(Boston) – In a recent study, investigators at Boston University Schools of Medicine (BUSM) and Public Health (BUSPH) identified a gene linking age-related cataracts and Alzheimer's disease. The findings, published online in PLoS ONE, contribute to the growing body of evidence showing that these two diseases, both associated with increasing age, may share common etiologic factors.
Gyungah Jun, PhD, from the departments of medicine, ophthalmology and biostatistics at BUSM and BUSPH, served as the study's lead author. Lindsay A. Farrer, PhD, professor of medicine, neurology, ophthalmology, genetics & genomics, epidemiology and biostatistics and chief of the Biomedical Genetics Section at BUSM, was the study's senior author.
Using the Framingham Offspring Eye Study cohort, investigators looked at brain MRI findings on or after 10 years from the original eye exam and concluded that there was a significant correlation between a quantitative measure of cortical cataract and several Alzheimer's disease-related measures of brain degeneration, in particular volume of the temporal horn which is a brain structure that is progressively enlarged in patients with Alzheimer's disease. Another strong correlation in these same individuals, between cortical cataract formation and poorer performance on several cognitive tests administered at the time of the MRI scan, further supports this link.
With such a link not confounded by age or sex, the investigators then performed a genome-wide association study looking at nearly 190,000 single-nucleotide polymorphisms (SNPs), or DNA sequence variations. Three intronic (non-coding) SNPs in the gene encoding δ-catenin came to the fore. This protein is a key component in cell adherence and formation of cell junctional structures. Previously, δ-catenin was also implicated in brain and eye development, but not directly in either cataracts or Alzheimer's disease. To establish a more direct link of δ-catenin to Alzheimer's disease, the researchers transfected into neuronal cells δ-catenin bearing a mutation near the location of the top-associated SNPs and observed a significant and specific increase in the toxic form of amyloid β, the protein that aggregates in Alzheimer brains and thought to be central to development of the disorder. In addition, the researchers found increased deposits of δ-catenin in lens tissue obtained from autopsy-confirmed Alzheimer's cases but not from subjects lacking Alzheimer's-associated neuropathology.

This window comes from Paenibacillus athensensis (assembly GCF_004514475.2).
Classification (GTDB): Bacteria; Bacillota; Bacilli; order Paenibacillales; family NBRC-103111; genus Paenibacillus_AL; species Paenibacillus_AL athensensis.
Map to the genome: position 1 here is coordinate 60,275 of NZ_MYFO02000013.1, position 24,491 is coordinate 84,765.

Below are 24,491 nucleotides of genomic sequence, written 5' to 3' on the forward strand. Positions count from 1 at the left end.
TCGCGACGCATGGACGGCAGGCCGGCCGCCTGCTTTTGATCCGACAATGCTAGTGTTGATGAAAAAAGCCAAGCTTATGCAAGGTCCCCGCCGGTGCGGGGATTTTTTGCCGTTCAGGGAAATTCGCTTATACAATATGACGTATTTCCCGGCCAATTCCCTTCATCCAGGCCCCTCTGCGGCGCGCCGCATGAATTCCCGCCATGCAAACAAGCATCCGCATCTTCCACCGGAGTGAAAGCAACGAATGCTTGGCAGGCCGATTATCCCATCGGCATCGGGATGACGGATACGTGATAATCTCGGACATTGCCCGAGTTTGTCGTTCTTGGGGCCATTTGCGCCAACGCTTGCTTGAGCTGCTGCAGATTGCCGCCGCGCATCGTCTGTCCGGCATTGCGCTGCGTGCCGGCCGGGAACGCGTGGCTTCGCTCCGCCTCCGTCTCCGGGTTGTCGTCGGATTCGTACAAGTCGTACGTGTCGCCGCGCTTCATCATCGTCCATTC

"Though much work remains to be done, a link between cataracts and Alzheimer's disease supports the idea of a systemic rather than brain-limited focus for processes leading to Alzheimer's disease," said Farrer. "This study gives hope that we are moving toward earlier diagnosis and new treatment targets for this debilitating disease."
Juliet Moncaster, PhD, from the department of psychiatry; Sudha Seshadri, MD from department of neurology and associate professor of the Framingham Heart Study; Jacqueline Buros, BS, from the department of medicine; Ann C. McKee, MD, from the departments of neurology, pathology and laboratory medicine, the Boston University Alzheimer's Disease Center, and the Bedford Veterans Administration Hospital; and Phillip A. Wolf, MD, of the departments of neurology, epidemiology and professor of the Framingham Heart Study of BUSM and BUSPH, contributed to this paper. Researchers from the University of Toronto, the Bedford Veterans Administration Hospital, the Universití Laval and the University of Cambridge also collaborated on this study.
This study was supported by grants from the National Institute on Aging for investigated-initiated projects (R01-AG025259, R01-AG33193, R01-AG081220, R01-AG16495, and R01-AG033040) and the Boston University Alzheimer Disease Center (P30-AG13846), National Institute of General Medical Science (R01-GM75986), Wellcome Trust, Medical Research Council, Canadian Institutes of Health Research, Alzheimer Society of Ontario, and Ontario Research Fund.
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